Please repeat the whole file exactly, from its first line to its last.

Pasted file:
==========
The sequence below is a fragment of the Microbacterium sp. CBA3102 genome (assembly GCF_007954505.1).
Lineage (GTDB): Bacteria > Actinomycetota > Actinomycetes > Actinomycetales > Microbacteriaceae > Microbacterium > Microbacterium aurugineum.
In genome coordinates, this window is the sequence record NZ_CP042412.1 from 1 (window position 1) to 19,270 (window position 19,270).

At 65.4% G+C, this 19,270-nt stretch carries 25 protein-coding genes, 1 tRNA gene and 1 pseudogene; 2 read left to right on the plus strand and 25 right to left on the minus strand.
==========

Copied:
The sequence below is a fragment of the Microbacterium sp. CBA3102 genome (assembly GCF_007954505.1).
Lineage (GTDB): Bacteria > Actinomycetota > Actinomycetes > Actinomycetales > Microbacteriaceae > Microbacterium > Microbacterium aurugineum.
In genome coordinates, this window is the sequence record NZ_CP042412.1 from 1 (window position 1) to 19,270 (window position 19,270).

At 65.4% G+C, this 19,270-nt stretch carries 25 protein-coding genes, 1 tRNA gene and 1 pseudogene; 2 read left to right on the plus strand and 25 right to left on the minus strand.